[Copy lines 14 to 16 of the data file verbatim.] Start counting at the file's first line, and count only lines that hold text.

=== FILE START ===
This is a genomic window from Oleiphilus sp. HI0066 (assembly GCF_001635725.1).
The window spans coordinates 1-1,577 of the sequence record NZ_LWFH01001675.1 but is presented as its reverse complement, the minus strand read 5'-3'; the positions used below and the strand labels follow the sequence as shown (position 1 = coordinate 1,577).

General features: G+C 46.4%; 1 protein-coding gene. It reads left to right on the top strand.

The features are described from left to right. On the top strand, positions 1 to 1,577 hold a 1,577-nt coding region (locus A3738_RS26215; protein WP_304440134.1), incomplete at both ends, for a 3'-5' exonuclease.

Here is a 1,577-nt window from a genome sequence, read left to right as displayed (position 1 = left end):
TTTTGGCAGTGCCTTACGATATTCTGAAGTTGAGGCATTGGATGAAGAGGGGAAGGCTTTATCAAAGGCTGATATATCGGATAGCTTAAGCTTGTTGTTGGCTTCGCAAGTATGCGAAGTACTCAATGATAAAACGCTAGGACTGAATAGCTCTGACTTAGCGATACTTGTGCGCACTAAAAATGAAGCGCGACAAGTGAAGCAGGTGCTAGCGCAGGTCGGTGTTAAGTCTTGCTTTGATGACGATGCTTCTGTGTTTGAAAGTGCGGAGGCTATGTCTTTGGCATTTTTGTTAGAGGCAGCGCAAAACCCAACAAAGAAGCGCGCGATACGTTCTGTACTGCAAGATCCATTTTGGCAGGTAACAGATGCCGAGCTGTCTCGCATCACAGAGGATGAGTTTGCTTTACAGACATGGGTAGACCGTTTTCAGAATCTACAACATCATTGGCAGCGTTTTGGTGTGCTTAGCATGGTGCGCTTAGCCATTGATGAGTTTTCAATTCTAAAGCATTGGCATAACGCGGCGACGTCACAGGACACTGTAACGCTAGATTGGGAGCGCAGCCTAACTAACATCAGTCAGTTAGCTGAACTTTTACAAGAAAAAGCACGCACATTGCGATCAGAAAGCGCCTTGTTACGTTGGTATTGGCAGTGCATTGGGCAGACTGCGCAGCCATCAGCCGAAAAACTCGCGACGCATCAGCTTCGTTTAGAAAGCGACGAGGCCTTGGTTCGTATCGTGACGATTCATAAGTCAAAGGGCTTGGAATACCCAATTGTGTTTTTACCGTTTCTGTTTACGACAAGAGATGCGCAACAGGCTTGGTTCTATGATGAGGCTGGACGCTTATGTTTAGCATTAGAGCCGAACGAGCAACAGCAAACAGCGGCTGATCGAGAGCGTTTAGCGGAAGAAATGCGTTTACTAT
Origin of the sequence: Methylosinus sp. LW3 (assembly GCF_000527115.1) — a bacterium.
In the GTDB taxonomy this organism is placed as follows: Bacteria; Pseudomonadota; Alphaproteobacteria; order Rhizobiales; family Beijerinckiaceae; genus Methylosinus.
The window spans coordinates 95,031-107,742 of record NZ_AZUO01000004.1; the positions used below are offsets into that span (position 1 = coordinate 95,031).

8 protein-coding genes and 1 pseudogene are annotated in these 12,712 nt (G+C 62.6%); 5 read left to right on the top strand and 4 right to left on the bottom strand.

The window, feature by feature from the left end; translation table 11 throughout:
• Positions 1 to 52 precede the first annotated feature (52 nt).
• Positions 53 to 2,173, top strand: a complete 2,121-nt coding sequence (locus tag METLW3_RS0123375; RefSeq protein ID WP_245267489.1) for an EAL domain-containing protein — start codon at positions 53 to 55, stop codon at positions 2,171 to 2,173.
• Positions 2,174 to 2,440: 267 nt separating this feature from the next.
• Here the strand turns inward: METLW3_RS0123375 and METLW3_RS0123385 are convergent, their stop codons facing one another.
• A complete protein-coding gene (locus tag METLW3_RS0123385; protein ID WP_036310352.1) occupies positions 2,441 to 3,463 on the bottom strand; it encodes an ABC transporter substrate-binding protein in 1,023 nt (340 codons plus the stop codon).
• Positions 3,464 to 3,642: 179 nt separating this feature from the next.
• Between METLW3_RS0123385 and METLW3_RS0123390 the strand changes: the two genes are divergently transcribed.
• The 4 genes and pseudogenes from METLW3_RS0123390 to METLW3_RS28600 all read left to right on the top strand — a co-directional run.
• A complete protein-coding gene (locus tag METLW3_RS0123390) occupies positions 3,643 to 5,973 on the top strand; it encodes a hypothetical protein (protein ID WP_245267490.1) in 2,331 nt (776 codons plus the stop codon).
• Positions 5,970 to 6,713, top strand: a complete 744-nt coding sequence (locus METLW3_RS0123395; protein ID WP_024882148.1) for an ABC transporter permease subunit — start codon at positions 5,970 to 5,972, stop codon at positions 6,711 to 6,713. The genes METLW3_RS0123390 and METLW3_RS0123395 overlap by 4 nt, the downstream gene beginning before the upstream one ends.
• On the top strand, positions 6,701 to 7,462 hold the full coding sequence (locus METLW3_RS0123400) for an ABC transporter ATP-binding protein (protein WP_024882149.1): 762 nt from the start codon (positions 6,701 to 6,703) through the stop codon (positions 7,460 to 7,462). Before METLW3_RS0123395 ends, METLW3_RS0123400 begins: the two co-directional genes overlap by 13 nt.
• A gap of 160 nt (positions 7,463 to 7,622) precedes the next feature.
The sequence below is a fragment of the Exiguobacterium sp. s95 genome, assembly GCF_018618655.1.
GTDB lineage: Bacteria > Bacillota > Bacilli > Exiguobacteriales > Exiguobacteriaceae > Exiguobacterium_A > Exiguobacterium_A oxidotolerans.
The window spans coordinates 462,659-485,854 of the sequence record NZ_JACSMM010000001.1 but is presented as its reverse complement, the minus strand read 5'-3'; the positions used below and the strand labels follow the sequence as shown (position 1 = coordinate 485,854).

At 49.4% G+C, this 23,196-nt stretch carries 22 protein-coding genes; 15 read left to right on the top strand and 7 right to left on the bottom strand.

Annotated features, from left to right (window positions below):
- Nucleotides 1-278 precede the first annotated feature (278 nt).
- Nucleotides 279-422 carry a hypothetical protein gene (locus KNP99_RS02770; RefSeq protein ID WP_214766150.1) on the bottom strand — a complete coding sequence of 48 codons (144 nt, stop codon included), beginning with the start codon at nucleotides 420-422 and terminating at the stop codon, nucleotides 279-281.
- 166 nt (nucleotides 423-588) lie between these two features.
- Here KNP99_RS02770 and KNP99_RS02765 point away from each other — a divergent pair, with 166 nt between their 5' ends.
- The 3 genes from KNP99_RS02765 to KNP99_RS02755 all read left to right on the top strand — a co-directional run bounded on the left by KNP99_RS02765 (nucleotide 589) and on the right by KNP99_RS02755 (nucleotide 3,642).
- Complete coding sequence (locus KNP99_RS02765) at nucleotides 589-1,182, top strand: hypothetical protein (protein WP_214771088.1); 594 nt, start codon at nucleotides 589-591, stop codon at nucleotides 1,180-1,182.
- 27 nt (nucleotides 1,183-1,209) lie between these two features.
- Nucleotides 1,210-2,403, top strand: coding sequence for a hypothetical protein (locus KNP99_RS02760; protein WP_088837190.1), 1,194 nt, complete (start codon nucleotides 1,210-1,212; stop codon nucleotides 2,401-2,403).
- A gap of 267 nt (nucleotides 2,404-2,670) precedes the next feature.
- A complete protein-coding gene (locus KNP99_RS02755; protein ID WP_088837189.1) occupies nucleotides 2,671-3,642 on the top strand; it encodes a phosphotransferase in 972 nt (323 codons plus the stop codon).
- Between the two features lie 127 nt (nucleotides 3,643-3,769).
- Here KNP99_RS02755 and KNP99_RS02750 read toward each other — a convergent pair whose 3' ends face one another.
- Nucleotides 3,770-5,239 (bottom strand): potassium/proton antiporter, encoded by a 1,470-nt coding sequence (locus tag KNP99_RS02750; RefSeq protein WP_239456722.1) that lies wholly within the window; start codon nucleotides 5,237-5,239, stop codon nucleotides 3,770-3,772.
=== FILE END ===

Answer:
• Positions 2,174 to 2,440: 267 nt separating this feature from the next.
• Here the strand turns inward: METLW3_RS0123375 and METLW3_RS0123385 are convergent, their stop codons facing one another.
• A complete protein-coding gene (locus tag METLW3_RS0123385; protein ID WP_036310352.1) occupies positions 2,441 to 3,463 on the bottom strand; it encodes an ABC transporter substrate-binding protein in 1,023 nt (340 codons plus the stop codon).